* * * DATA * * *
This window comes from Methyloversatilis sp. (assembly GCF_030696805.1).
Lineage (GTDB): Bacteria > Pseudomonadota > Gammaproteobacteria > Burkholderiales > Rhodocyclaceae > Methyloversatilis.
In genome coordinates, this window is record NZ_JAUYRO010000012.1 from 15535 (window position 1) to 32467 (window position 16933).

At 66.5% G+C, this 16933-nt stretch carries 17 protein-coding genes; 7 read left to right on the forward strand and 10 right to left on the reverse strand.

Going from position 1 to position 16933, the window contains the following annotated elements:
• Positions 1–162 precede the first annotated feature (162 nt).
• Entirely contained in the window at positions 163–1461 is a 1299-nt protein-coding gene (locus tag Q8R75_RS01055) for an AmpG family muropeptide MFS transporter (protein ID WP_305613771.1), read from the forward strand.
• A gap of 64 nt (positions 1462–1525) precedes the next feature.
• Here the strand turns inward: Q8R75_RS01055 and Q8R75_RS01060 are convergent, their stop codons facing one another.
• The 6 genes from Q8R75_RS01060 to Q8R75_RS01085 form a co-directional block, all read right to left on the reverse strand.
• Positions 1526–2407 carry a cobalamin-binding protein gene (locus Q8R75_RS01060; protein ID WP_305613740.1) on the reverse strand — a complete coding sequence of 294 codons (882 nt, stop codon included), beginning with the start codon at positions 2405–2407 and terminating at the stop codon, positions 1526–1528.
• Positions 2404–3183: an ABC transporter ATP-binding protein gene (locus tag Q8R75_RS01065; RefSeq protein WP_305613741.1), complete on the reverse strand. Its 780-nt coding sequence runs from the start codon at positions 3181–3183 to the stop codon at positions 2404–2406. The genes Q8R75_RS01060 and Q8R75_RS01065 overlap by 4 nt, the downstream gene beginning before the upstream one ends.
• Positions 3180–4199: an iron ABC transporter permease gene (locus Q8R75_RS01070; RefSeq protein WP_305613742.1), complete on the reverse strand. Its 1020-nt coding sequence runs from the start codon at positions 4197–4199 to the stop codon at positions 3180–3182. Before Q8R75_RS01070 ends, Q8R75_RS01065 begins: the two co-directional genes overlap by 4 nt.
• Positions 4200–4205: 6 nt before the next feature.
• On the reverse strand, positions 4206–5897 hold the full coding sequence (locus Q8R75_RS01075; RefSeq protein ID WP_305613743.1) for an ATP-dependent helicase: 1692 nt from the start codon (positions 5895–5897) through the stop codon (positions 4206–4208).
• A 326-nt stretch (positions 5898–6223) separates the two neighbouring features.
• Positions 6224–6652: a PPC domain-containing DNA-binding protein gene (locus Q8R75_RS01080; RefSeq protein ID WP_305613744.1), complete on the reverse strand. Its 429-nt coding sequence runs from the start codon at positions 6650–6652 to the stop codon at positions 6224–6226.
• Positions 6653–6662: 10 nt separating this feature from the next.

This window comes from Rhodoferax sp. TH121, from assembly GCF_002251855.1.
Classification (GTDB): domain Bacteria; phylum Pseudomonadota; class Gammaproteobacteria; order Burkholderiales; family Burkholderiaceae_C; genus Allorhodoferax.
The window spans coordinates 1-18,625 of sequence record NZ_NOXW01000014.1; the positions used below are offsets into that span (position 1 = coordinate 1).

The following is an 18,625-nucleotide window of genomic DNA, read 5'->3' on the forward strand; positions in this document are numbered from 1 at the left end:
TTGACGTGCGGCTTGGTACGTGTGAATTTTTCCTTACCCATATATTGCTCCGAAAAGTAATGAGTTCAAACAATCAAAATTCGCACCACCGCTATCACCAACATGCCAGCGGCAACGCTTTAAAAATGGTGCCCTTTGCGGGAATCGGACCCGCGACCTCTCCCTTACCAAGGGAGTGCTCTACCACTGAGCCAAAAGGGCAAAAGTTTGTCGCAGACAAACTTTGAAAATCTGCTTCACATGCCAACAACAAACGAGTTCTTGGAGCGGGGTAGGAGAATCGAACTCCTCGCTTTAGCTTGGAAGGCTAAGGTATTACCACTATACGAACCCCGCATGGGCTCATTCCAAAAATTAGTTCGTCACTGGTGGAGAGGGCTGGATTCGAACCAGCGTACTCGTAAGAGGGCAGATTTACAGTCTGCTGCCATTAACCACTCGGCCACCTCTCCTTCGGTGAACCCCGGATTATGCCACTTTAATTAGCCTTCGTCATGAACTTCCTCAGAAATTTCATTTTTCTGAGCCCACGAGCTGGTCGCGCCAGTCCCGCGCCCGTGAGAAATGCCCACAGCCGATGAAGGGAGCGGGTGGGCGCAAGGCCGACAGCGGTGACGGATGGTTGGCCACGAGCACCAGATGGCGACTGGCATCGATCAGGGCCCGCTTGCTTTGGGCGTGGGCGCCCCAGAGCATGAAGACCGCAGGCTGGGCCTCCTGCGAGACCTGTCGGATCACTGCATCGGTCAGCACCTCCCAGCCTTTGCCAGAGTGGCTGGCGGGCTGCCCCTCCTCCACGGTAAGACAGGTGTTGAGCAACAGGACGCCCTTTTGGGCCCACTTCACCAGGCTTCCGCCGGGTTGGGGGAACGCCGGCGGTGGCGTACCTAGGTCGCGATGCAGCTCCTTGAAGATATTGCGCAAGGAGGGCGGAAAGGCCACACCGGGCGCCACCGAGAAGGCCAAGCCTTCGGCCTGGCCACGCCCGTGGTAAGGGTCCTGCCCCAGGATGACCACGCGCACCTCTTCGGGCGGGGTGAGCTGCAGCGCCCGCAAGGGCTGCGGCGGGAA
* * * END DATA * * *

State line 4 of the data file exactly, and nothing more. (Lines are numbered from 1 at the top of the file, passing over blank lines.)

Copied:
At 66.5% G+C, this 16933-nt stretch carries 17 protein-coding genes; 7 read left to right on the forward strand and 10 right to left on the reverse strand.